What is Internal Family Systems?
Internal family systems (IFS) is one of the most powerful treatment approaches for complex trauma (C-PTSD), Dissociation, and dissociative disorders. Internal Family Systems (IFS) is a theory, a therapeutic approach, and a paradigm shift. The idea behind IFS is that we all have an inner world of parts that help us function and survive in the external world. Our parts can be looked at as little people inside of us or subpersonalities. These parts of us carry jobs and roles that attempt to protect us.
We have all said something like, "A part of me wants to do this, but another part of me doesn't feel ready" Sometimes, we may find ourselves slipping into more parts either about ourselves or situations. Through Internal family systems, you will learn how to listen, understand, and build compassion towards each of your parts and understand that there aren't any bad parts. Through IFS, we can learn that each part is valid and has worried or concerns that need to be addressed. By learning to do so, we will better understand our challenges, our symptoms, and ourselves and be able to move forward in harmony.
How Does Internal Family Systems IFS Work?
In Internal Family systems, we Identify three types of parts:
In Internal family systems (IFS), Managers are proactive parts that attempt to protect us from anticipated perceived danger. Managers try to control how you are perceived. They often operate from the “never again” perspective. Never again will you be humiliated, rejected, abandoned, etc. An example of this could be a perfectionist part that is working hard to protect you from “looking dumb.” This part might carry the fear of failure. This part can make you overwork, ruminate about past mistakes and overthink current tasks, which is all motivated by the attempt to protect you from the perceived danger of failure.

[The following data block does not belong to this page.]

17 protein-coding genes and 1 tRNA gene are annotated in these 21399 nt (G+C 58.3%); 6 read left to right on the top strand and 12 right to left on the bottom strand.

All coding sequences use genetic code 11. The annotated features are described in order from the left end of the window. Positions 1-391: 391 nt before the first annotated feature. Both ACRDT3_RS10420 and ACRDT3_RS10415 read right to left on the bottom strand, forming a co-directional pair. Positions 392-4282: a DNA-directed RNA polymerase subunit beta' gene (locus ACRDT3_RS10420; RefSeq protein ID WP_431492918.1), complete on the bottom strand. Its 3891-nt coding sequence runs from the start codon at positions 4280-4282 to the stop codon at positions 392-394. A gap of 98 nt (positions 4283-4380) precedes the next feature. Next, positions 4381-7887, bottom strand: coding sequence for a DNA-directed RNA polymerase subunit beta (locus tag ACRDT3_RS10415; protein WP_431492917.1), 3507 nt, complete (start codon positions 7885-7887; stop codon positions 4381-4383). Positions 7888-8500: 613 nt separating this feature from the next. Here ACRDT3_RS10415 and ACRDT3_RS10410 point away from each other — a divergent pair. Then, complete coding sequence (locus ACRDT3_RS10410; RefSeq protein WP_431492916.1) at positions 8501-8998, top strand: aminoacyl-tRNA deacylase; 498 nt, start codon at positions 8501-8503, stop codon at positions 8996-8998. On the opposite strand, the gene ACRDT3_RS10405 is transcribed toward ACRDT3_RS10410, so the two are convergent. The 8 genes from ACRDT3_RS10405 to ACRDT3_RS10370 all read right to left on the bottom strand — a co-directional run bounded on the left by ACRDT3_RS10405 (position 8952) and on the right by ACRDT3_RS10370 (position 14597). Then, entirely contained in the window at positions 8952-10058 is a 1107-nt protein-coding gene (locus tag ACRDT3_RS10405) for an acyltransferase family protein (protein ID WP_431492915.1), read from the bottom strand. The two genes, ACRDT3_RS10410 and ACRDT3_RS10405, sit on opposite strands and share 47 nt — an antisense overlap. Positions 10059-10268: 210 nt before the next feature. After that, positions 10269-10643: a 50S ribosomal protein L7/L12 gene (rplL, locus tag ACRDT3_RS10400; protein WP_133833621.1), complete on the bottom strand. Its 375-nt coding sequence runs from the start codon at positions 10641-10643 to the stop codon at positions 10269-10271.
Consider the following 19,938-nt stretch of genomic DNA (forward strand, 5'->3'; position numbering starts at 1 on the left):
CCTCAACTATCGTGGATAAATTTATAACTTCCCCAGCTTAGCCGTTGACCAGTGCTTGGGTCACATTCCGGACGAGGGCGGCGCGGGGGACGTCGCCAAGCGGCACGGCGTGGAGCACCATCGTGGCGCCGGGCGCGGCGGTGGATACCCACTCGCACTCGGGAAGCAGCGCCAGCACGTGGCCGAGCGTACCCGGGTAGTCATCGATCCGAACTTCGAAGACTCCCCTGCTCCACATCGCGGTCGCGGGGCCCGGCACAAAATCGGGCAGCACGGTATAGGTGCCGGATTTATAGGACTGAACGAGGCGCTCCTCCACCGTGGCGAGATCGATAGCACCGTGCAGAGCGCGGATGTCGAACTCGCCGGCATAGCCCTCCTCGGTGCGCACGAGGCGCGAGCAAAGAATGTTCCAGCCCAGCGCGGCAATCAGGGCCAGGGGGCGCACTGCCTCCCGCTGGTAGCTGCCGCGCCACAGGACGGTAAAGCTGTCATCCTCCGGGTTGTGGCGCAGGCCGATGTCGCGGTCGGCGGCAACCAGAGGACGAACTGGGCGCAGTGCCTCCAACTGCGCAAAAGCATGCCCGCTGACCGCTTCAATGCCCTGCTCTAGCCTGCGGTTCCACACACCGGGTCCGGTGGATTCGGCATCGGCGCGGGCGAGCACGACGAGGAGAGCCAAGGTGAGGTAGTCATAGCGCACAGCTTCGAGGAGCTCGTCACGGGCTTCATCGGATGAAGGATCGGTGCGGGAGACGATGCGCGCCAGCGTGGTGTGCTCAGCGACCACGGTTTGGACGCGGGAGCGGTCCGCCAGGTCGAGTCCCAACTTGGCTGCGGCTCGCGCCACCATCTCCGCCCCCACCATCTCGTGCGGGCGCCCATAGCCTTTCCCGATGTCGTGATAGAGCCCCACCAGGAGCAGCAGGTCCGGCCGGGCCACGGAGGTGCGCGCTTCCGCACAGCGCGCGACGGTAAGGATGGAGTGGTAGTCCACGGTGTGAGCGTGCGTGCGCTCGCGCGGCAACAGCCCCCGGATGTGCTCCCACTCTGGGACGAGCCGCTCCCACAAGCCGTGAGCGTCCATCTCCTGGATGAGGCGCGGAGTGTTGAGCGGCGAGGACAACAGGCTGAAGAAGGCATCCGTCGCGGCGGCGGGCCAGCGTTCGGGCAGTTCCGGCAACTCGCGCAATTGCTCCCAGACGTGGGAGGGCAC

In Internal family systems (IFS), Firefighters are the reactionary parts that come in to soothe emotional pain when a trigger is present. This may happen when a manger part cannot protect us from the threat. Some examples of firefighters can be drinking, sleeping, binge-watching tv, or eating parts. These parts can also show up as pain in the body as they can serve as distractions for emotional pain. What parts of you show up if you find yourself in emotional pain? These are probably your firefighters coming in to put out the pain.
Something to remember is that anything can be either of these parts. It just depends on the intention of the part.
In Internal family systems (IFS), Exiles are the parts of us that carry the pain, trauma, and wounds. Our managers and firefighters are working so hard to protect us from these parts. Our most vulnerable parts are locked up or frozen in the past. This happens when we are trying to forget about the past. We lock up our most painful memories because we fear the overwhelm and reaction from our protectors. When we let our protective parts run our lives, we reinforce the idea of keeping our pain exiled.
All parts have good intentions. They have helped us survive our painful world, but many of them have been overburdened with extreme jobs. Many times if you ask these parts if they would like to have another job and that you can assure them you would still be safe, they would happily shift their roles, but this takes time. This is where Internal Family Systems (IFS) therapy comes in. An IFS-informed therapist can help you build safe relationships with these parts of you and heal the exiles. This will make it so that these burdened parts don't have to work so hard. The ultimate goal of IFS is to bring balance and understanding of your inner world.
The Final Component in our inner world:
In Internal family systems (IFS), Self is the final component in our inner world. This is the internal resource of healing that we all have. When we are in self, we are experiencing one or more of what IFS calls the 8 C’s. The 8 C’s include compassion, Creativity, Connection, Calm, Curiosity, Confidence, Clarity, and Courage. The bodily experience of Self would be a sense of openness in the body, feeling lighter, and breathing feels calm. This core of us is what facilitates the internal healing process. We are more than our parts; we all have this core self within us that isn't touched by trauma and the external world. When we start communicating to our parts from "our self," we can heal.
Internal family systems give us a framework for how our inner world works. Everyone's experience through this process will look different as we are all unique, but we all have the chance to heal.